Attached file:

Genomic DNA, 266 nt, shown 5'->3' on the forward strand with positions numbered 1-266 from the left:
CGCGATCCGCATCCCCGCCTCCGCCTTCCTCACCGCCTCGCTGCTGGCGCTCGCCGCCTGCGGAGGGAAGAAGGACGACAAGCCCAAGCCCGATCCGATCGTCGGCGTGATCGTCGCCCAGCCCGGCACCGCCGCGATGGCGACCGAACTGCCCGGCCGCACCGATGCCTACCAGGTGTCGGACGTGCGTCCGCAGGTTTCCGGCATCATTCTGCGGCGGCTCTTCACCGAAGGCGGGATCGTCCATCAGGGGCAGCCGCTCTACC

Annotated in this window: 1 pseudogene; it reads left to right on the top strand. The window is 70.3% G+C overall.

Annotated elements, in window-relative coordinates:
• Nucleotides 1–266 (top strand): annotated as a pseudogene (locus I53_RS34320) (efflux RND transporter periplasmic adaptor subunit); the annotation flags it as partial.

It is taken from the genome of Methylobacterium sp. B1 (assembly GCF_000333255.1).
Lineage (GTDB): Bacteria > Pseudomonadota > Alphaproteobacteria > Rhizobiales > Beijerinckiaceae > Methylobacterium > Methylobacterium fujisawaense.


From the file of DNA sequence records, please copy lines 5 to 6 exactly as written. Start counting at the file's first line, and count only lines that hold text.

• Nucleotides 1–266 (top strand): annotated as a pseudogene (locus I53_RS34320) (efflux RND transporter periplasmic adaptor subunit); the annotation flags it as partial.

It is taken from the genome of Methylobacterium sp. B1 (assembly GCF_000333255.1).